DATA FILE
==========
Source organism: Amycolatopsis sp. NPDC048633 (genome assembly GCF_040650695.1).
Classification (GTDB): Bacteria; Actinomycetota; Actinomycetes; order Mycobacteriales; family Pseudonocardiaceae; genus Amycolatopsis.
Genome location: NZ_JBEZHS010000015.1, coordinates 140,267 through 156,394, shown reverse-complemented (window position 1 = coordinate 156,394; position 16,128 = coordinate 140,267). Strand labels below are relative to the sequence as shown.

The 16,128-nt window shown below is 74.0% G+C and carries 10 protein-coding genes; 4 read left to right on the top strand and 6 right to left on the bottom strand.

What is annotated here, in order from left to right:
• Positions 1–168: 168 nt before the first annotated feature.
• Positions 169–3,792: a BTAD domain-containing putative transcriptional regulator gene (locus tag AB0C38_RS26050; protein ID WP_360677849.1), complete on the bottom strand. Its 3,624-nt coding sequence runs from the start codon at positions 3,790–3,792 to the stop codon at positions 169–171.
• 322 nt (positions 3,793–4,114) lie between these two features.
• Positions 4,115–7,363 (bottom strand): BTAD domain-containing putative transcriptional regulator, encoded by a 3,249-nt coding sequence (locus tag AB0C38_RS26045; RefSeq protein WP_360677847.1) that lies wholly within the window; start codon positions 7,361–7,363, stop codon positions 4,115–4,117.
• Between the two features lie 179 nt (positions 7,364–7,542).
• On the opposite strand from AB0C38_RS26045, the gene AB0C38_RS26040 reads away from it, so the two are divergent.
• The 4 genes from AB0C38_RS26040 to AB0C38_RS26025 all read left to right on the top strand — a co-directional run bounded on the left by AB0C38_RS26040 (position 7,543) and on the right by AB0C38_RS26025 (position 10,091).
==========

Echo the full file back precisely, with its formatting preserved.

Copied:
Source organism: Amycolatopsis sp. NPDC048633 (genome assembly GCF_040650695.1).
Classification (GTDB): Bacteria; Actinomycetota; Actinomycetes; order Mycobacteriales; family Pseudonocardiaceae; genus Amycolatopsis.
Genome location: NZ_JBEZHS010000015.1, coordinates 140,267 through 156,394, shown reverse-complemented (window position 1 = coordinate 156,394; position 16,128 = coordinate 140,267). Strand labels below are relative to the sequence as shown.

The 16,128-nt window shown below is 74.0% G+C and carries 10 protein-coding genes; 4 read left to right on the top strand and 6 right to left on the bottom strand.

What is annotated here, in order from left to right:
• Positions 1–168: 168 nt before the first annotated feature.
• Positions 169–3,792: a BTAD domain-containing putative transcriptional regulator gene (locus tag AB0C38_RS26050; protein ID WP_360677849.1), complete on the bottom strand. Its 3,624-nt coding sequence runs from the start codon at positions 3,790–3,792 to the stop codon at positions 169–171.
• 322 nt (positions 3,793–4,114) lie between these two features.
• Positions 4,115–7,363 (bottom strand): BTAD domain-containing putative transcriptional regulator, encoded by a 3,249-nt coding sequence (locus tag AB0C38_RS26045; RefSeq protein WP_360677847.1) that lies wholly within the window; start codon positions 7,361–7,363, stop codon positions 4,115–4,117.
• Between the two features lie 179 nt (positions 7,364–7,542).
• On the opposite strand from AB0C38_RS26045, the gene AB0C38_RS26040 reads away from it, so the two are divergent.
• The 4 genes from AB0C38_RS26040 to AB0C38_RS26025 all read left to right on the top strand — a co-directional run bounded on the left by AB0C38_RS26040 (position 7,543) and on the right by AB0C38_RS26025 (position 10,091).